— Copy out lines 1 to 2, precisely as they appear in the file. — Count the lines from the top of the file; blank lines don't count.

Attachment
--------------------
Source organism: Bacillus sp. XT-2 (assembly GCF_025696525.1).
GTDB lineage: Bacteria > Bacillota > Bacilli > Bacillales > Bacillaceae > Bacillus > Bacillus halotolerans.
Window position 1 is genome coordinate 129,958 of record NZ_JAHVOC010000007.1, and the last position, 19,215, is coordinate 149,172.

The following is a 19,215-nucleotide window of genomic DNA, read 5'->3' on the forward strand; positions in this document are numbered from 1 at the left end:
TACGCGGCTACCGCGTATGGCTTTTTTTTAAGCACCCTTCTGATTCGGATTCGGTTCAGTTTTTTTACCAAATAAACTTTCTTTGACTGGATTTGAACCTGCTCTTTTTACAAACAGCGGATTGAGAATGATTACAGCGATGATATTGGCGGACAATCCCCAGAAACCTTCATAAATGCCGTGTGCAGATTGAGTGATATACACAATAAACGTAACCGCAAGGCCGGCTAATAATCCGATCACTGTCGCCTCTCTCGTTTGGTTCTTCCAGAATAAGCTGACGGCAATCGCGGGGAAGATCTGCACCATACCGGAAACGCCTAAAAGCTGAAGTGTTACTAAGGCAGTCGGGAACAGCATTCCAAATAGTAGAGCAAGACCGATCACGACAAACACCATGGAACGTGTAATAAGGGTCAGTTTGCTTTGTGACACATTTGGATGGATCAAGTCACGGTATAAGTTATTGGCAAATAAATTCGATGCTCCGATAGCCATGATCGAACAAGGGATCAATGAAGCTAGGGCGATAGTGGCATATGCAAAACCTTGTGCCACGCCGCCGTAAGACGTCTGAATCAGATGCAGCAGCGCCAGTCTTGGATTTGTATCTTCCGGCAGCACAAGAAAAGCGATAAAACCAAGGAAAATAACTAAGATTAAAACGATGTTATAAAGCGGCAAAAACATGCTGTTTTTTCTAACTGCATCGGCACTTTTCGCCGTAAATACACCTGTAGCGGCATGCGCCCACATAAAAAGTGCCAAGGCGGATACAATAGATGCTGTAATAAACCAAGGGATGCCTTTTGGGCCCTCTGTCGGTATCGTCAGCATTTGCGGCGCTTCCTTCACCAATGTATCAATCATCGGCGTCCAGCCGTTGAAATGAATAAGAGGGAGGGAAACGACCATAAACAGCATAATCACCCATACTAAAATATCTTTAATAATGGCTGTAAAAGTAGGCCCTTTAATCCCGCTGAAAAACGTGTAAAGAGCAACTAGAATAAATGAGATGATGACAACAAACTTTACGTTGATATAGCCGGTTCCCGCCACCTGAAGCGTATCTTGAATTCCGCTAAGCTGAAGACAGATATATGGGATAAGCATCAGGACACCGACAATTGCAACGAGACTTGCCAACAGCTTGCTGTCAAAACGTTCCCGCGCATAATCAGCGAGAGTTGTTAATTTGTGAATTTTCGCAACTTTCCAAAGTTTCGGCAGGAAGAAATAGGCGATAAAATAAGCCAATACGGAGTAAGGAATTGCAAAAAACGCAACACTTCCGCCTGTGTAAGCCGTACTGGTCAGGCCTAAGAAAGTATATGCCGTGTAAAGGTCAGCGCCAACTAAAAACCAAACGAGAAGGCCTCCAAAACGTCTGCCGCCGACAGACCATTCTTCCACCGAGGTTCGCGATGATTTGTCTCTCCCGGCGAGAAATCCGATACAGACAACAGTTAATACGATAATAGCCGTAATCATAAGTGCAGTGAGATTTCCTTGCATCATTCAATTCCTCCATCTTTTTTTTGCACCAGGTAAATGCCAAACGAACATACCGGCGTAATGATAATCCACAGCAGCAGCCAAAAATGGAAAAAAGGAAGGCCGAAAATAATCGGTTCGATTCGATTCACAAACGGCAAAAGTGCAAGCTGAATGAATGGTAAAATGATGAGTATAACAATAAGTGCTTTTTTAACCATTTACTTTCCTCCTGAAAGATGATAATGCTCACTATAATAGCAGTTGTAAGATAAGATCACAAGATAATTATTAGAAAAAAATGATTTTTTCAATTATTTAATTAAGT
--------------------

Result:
Source organism: Bacillus sp. XT-2 (assembly GCF_025696525.1).
GTDB lineage: Bacteria > Bacillota > Bacilli > Bacillales > Bacillaceae > Bacillus > Bacillus halotolerans.